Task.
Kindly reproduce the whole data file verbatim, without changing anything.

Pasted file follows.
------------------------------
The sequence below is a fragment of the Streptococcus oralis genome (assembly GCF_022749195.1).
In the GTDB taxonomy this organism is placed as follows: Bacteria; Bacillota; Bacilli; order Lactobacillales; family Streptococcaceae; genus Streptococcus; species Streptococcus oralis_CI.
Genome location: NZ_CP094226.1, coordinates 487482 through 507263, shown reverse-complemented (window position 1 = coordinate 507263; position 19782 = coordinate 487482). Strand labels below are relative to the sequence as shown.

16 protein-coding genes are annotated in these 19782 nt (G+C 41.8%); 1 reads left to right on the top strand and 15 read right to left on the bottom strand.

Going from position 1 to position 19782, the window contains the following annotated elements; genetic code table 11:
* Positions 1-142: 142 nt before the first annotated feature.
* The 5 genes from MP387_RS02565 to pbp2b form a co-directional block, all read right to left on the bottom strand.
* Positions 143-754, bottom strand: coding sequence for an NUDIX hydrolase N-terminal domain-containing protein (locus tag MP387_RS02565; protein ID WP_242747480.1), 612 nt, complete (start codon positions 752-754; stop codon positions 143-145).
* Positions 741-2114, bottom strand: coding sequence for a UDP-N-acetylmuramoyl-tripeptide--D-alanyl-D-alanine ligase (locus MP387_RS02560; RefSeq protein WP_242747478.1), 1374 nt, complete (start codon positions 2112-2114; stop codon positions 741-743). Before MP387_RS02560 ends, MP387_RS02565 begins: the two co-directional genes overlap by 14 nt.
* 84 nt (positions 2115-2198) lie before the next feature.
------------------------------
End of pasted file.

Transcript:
The sequence below is a fragment of the Streptococcus oralis genome (assembly GCF_022749195.1).
In the GTDB taxonomy this organism is placed as follows: Bacteria; Bacillota; Bacilli; order Lactobacillales; family Streptococcaceae; genus Streptococcus; species Streptococcus oralis_CI.
Genome location: NZ_CP094226.1, coordinates 487482 through 507263, shown reverse-complemented (window position 1 = coordinate 507263; position 19782 = coordinate 487482). Strand labels below are relative to the sequence as shown.

16 protein-coding genes are annotated in these 19782 nt (G+C 41.8%); 1 reads left to right on the top strand and 15 read right to left on the bottom strand.

Going from position 1 to position 19782, the window contains the following annotated elements; genetic code table 11:
* Positions 1-142: 142 nt before the first annotated feature.
* The 5 genes from MP387_RS02565 to pbp2b form a co-directional block, all read right to left on the bottom strand.
* Positions 143-754, bottom strand: coding sequence for an NUDIX hydrolase N-terminal domain-containing protein (locus tag MP387_RS02565; protein ID WP_242747480.1), 612 nt, complete (start codon positions 752-754; stop codon positions 143-145).
* Positions 741-2114, bottom strand: coding sequence for a UDP-N-acetylmuramoyl-tripeptide--D-alanyl-D-alanine ligase (locus MP387_RS02560; RefSeq protein WP_242747478.1), 1374 nt, complete (start codon positions 2112-2114; stop codon positions 741-743). Before MP387_RS02560 ends, MP387_RS02565 begins: the two co-directional genes overlap by 14 nt.
* 84 nt (positions 2115-2198) lie before the next feature.